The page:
Prior to setting off for the Royal Festival Hall on Monday, I had been visited by memories of those 'an evening with...' humorous piano recitals by the likes of Richard Stilgoe. A disturbing impression that wasn't completely dispersed by an opening visual loop featuring Campbell complete with kilt and bagpipes against the backdrop of Elton John's I'm still standing.
As far as Campbell was concerned, this wasn't politics - it was showbiz and as if to underline this, he had brought along his buddy actor Ross Kemp, also, conveniently, Sun editor Rebekah Wade's husband.
Accordingly, the first half of his act provided a witty account of his journey from Hebridean vet's son to a public figure with an image 'somewhere between Harold Shipman and asylum seekers'. This appetiser was sprinkled with some good anecdotes on Robert Maxwell's megalomania and the foreign office's incompetence, but swiftly dismissed Iraq issues in one throwaway sentence and gave little away about Campbell's role in Government after 1997.
We were treated to the familiar diatribe on damage wreaked on democracy by the merging of press reporting and opinion. But even the sins of journalists - including the BBC - seem to be forgiven and drawn into the ever-expanding circle of Campbell's conviviality. All but the Daily Mail that is.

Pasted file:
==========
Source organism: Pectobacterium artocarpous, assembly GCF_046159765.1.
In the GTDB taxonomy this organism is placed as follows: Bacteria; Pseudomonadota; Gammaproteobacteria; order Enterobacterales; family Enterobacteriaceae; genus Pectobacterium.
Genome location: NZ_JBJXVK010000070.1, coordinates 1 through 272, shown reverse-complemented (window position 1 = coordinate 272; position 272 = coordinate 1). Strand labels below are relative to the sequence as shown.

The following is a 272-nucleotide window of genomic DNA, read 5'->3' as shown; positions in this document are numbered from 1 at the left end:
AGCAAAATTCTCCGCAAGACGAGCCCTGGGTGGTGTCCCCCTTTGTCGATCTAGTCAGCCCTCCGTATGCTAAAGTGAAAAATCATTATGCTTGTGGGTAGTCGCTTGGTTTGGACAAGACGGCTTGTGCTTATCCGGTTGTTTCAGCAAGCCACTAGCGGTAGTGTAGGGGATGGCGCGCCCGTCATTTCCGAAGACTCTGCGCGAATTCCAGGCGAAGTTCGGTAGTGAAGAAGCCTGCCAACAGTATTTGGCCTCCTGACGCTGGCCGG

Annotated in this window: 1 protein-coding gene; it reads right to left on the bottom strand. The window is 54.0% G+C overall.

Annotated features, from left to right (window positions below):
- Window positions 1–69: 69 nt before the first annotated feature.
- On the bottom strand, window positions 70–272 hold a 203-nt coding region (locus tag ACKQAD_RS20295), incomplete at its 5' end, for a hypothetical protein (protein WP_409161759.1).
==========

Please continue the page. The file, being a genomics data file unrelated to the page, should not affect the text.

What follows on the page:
Paul Dacre is Campbell's nemesis. I suspect that if the Mail did not exist, Campbell would have to invent it. 'It's like a poison in the air' he spat, handing out 'I hate Daily Mail' T-shirts and dismissing the lone middle-aged female heckler as a Mail reader. The great surprise was that her 'lying scumbag... get back in the sewer' was the only really abusive comment hurled all evening.
In the Q&A Campbell and Kemp performed a double-act familiar to those who had attended Campbell's No 10 media briefings - skilfully managing some of the questions, playing up the 'fun' queries and completely ignoring those of more serious interest: Do you still carry a pager linked to Tony Blair?
The result was entertaining but didn't reveal much, except for how tough his job would be if he was still in No 10. Judging by this 2,000-strong focus group, top-up fees and Iraq are issues that will continue to haunt the Government. But as far as Campbell is concerned, the evening was an unmitigated personal success. A quick audience straw poll, not including the politicos, PROs and journalists present, revealed something close to affection - many even cheered him. I hope Michael Portillo, also in the audience, was taking notes.